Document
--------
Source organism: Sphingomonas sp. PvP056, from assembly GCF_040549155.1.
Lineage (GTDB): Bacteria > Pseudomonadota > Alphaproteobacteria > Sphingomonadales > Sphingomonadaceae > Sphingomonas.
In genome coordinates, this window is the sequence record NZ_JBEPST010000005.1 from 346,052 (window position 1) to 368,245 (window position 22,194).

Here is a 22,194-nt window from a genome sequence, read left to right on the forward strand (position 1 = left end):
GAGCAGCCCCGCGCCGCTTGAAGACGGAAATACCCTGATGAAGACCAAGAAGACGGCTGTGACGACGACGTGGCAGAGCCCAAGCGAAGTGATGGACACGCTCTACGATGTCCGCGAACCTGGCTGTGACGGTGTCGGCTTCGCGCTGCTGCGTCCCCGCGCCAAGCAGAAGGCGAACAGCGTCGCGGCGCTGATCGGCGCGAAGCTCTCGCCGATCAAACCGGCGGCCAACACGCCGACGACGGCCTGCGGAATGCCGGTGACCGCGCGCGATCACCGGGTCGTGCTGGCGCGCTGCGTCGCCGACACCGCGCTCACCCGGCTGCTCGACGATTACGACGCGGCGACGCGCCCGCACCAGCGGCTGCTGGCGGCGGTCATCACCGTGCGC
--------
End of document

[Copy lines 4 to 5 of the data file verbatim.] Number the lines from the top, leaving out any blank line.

Here is a 22,194-nt window from a genome sequence, read left to right on the forward strand (position 1 = left end):
GAGCAGCCCCGCGCCGCTTGAAGACGGAAATACCCTGATGAAGACCAAGAAGACGGCTGTGACGACGACGTGGCAGAGCCCAAGCGAAGTGATGGACACGCTCTACGATGTCCGCGAACCTGGCTGTGACGGTGTCGGCTTCGCGCTGCTGCGTCCCCGCGCCAAGCAGAAGGCGAACAGCGTCGCGGCGCTGATCGGCGCGAAGCTCTCGCCGATCAAACCGGCGGCCAACACGCCGACGACGGCCTGCGGAATGCCGGTGACCGCGCGCGATCACCGGGTCGTGCTGGCGCGCTGCGTCGCCGACACCGCGCTCACCCGGCTGCTCGACGATTACGACGCGGCGACGCGCCCGCACCAGCGGCTGCTGGCGGCGGTCATCACCGTGCGC